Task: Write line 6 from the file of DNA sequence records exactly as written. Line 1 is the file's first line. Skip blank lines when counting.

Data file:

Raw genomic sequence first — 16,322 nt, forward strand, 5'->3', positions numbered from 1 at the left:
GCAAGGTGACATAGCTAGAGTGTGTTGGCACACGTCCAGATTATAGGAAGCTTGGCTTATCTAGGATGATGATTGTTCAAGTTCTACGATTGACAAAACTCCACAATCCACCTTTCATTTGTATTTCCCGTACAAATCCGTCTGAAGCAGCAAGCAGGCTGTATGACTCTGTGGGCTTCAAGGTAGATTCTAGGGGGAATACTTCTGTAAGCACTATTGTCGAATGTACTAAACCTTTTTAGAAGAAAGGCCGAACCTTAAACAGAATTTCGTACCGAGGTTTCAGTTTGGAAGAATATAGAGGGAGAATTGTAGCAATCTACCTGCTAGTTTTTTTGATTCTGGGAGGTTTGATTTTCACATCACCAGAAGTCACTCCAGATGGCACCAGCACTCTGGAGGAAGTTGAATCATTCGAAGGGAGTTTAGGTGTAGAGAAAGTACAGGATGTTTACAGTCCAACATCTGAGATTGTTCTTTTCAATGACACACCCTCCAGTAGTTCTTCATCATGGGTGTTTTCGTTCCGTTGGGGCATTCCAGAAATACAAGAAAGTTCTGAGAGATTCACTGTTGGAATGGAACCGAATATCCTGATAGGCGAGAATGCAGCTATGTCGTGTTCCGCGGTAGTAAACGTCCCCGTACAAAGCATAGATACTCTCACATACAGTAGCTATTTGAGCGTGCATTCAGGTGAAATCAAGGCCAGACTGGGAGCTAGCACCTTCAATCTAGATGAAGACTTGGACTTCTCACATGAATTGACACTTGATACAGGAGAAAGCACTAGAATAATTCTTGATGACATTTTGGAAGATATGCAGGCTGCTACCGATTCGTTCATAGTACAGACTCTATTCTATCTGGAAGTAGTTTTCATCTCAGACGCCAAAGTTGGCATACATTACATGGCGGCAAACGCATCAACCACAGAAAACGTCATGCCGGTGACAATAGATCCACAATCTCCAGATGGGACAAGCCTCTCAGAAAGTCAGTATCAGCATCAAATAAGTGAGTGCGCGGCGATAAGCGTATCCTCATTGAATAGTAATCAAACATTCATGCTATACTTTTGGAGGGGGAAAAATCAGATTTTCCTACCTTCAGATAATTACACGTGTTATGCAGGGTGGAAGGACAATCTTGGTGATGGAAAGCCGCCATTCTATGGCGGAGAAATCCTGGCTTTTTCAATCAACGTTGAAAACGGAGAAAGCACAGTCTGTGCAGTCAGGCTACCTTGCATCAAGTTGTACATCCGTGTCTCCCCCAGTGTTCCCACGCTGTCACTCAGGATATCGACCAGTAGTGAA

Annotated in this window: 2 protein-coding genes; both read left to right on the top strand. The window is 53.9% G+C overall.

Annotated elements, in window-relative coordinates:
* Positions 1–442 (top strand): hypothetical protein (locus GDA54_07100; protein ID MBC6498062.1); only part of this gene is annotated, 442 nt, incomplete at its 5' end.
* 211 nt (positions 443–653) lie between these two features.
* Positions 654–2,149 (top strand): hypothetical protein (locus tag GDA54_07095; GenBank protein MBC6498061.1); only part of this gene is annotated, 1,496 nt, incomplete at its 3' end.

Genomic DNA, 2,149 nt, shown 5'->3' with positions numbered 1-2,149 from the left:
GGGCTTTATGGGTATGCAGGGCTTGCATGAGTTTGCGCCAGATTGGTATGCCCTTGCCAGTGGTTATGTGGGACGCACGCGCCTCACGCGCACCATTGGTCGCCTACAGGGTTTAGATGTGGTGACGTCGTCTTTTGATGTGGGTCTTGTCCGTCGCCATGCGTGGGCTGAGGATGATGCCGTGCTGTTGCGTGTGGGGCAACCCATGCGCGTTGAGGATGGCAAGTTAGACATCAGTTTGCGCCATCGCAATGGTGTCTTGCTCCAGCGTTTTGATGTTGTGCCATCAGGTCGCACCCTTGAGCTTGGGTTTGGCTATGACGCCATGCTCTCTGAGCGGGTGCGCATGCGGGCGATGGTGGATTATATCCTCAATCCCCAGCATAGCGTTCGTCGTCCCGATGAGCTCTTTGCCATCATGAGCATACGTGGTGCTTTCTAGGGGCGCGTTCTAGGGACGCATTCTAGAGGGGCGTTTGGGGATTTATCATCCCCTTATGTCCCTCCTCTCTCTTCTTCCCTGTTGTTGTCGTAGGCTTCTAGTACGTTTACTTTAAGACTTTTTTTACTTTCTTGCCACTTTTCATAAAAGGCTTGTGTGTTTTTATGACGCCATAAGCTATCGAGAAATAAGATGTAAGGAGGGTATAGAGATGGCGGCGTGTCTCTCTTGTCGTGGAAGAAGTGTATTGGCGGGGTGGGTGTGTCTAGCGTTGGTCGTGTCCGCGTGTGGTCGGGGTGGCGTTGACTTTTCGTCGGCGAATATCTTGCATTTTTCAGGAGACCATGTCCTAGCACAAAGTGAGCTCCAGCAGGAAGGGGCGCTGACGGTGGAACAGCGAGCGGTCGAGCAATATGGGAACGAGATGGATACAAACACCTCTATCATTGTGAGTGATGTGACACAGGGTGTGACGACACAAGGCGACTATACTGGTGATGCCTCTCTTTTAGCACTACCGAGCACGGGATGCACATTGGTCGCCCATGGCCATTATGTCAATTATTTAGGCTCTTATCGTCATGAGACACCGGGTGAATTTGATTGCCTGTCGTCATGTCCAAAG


* 211 nt (positions 443–653) lie between these two features.